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Opinion by Rachel Martin

Beef Across the Atlantic – Challenges and Life in Northern Ireland’s Green Fields

By Rachel Martin, International Farm Youth Exchange Delegate

Compared to Northern U.S., Northern Ireland’s farms are much smaller with an average farm size of just 98 acres. The Northern Irish landscape is mainly grassland stretched across drumlin hills – small, gently rolling hills with a rock substructure. These hills are characteristic of the country and their shape is said to resemble the rounded bumps on the top of a basket of eggs. Most land is divided into fields of up to 15 acres, and fields are separated using a combination wire fences and thorn hedges, which provide wind shelter and also additional strength against livestock. Where ground is stony, stonewalls are often used for field boundaries.

Much of the province’s ground is used for arable, beef, sheep and dairy farming, with over 70 percent of land in Northern Ireland used for agricultural purposes. Agriculture employs 3.3 percent of the population, compared to just 1.2 percent in the rest of the United Kingdom. 

A challenge facing agriculture in Northern Ireland is the number of young people continuing their family businesses. Full time labor on Northern Irish farms has decreased over the past two decades, with around 10,000 fewer full time workers reported in the industry in 2011. This may be due to the use of more efficient machinery on farms or fewer young people perceiving farming as an attractive career. Many of the next generation of farmers in the country now seek a university education as a back up, in case the farm fails. This allows an easier break away from agriculture when challenges arise. The industry may, in future years, find that fewer young people are prepared to remain within the industry when faced with difficult decisions about their farm viability, choosing to break away or diversify as easier alternatives.

Beef and sheep meat are the largest export for the region earning £761 million ($1.19 billion) in 2012, whilst the second largest export, milk and dairy products, earned the province a total of £604 million ($9.47 billion) last year in sales outside Northern Ireland. 

Challenges currently affecting livestock farmers on the island include the European Union lead nitrates and phosphorous regulations. The regulations, which were brought into action in 2007, effect the spreading and storage of slurry, or liquid manure, during winter months and ban spreading manure effective from Oct. 15 to Feb. 1, annually. The initiative also effects the spreading of chemical fertilizer near waterways and on steeply sloping land, as well as the field storage of poultry litter.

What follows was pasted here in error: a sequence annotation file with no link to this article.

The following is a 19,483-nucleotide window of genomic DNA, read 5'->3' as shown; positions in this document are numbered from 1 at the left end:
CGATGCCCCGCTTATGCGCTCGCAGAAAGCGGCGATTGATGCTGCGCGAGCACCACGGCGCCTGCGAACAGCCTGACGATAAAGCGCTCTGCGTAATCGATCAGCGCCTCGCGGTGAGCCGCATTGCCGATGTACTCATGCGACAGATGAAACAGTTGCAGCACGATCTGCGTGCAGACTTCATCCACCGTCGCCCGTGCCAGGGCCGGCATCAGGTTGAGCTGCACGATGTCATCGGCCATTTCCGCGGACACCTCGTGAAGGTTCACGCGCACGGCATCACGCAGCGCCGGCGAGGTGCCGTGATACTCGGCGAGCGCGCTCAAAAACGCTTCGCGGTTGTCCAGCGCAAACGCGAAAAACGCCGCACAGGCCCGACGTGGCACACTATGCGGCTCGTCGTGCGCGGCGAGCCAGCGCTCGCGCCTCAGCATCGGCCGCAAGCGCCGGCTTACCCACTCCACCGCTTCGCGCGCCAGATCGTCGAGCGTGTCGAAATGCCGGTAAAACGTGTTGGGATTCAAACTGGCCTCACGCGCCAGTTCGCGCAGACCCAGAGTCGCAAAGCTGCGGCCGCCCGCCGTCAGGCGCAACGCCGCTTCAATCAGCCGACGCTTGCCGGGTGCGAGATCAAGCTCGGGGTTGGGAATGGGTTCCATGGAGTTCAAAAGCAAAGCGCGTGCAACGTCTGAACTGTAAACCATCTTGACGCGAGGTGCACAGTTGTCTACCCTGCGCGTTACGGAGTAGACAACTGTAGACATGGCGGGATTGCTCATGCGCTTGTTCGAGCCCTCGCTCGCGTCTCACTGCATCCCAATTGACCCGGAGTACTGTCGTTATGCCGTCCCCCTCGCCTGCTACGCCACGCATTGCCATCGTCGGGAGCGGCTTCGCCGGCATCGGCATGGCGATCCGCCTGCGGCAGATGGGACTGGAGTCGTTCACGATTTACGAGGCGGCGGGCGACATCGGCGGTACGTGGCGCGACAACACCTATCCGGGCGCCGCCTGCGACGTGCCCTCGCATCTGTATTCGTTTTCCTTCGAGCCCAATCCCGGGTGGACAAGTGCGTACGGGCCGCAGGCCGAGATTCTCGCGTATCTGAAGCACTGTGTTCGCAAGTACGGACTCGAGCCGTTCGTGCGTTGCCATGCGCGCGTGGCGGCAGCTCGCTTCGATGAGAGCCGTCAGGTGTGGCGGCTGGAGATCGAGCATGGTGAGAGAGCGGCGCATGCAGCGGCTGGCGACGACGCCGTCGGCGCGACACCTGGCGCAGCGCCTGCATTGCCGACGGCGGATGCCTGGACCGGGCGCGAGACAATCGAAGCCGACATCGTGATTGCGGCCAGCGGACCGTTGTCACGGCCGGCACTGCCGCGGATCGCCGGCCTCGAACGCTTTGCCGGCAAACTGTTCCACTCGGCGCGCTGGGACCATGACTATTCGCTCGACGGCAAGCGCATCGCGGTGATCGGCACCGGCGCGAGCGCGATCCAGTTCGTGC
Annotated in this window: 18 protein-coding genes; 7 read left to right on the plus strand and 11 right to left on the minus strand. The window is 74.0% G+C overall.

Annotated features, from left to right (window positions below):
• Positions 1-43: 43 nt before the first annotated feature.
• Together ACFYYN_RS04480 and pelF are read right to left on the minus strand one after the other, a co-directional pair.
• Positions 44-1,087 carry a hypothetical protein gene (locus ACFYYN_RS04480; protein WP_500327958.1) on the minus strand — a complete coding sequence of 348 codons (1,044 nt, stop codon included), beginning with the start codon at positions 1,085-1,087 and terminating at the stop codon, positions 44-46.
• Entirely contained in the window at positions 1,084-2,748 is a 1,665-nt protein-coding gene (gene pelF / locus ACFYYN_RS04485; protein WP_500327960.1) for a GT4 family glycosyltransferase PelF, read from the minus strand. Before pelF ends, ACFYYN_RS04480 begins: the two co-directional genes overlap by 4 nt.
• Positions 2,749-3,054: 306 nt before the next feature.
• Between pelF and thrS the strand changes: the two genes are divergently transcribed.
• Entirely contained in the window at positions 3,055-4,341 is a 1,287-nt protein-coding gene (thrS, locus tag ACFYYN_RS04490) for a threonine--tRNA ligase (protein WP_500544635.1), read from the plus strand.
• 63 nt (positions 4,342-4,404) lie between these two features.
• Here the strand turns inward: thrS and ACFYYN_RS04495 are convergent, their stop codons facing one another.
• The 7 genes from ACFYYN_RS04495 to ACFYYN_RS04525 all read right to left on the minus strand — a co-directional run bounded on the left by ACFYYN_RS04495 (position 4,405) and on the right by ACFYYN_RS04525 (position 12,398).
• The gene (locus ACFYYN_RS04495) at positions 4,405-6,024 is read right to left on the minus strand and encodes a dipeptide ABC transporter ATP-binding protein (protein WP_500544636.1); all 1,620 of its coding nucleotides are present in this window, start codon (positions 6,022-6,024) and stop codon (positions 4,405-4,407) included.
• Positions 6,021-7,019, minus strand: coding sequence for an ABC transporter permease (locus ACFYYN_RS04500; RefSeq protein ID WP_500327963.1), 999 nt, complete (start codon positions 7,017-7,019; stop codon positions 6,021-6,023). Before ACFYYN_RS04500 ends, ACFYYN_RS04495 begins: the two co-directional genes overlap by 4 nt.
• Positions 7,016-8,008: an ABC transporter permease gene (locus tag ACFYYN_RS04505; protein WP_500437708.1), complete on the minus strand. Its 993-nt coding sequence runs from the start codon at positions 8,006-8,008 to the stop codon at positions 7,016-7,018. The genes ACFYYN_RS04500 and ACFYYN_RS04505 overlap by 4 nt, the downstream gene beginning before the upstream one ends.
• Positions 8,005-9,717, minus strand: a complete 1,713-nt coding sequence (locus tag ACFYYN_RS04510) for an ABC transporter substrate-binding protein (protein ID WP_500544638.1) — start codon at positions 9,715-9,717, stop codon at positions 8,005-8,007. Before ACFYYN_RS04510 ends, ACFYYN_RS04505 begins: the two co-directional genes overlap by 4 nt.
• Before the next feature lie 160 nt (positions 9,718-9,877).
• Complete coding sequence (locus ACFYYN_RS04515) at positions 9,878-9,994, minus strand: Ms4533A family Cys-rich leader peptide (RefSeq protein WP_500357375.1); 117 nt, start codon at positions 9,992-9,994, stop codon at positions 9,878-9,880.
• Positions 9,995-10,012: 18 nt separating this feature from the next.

However, the regulations have many benefits for the environment and are measures taken to prevent eutrophication of the island’s waterways caused by the run off of effluent and slurry when applied to already saturated ground – a common problem in a country where heavy rainfall is expected during all four seasons.

The regulations put pressure on farmers to ensure adequate storage is available for slurry, and inflexibility with the ban’s effective dates means that bad weather during the spreading season can cause issues with slurry storage for the following year. Farmers argue that the guidelines’ inflexibility is unfair as, in a region with such a changeable climate, it is impossible to farm by calendar. Statistically, rain can be expected every other day in Northern Ireland, with snow now also expected during the winter months. Due to an unexpected amount of snowfall last winter, last year’s spreading season was extended for farmers with exceptional circumstances for the first time since the ban was introduced. As farmers house livestock in sheds during the winter months, providing adequate slurry storage has become an issue.

However, despite some bureaucratic challenges, Northern Ireland remains a productive area to farm, with flat and fertile ground and a mild climate, meaning that the region does not suffer extreme summers or winters. Along with the frequent rain, this provides good growing conditions for pasture. 

Additionally, organizations such as Young Farmers’ Clubs of Ulster seek to encourage young people to consider taking on roles in the industry and provides vocational training such as hoof trimming and sheep shearing courses. Diversification courses, such as floristry, are also available and appeal to those who would like to work their family farm but also would like to add value to their business.

Rachel Martin, an International Farm Youth Exchange delegate from Northern Ireland, reports on her country’s agricultural industry and some of the challenges farmers in the small country 6000 miles across the Atlantic currently face.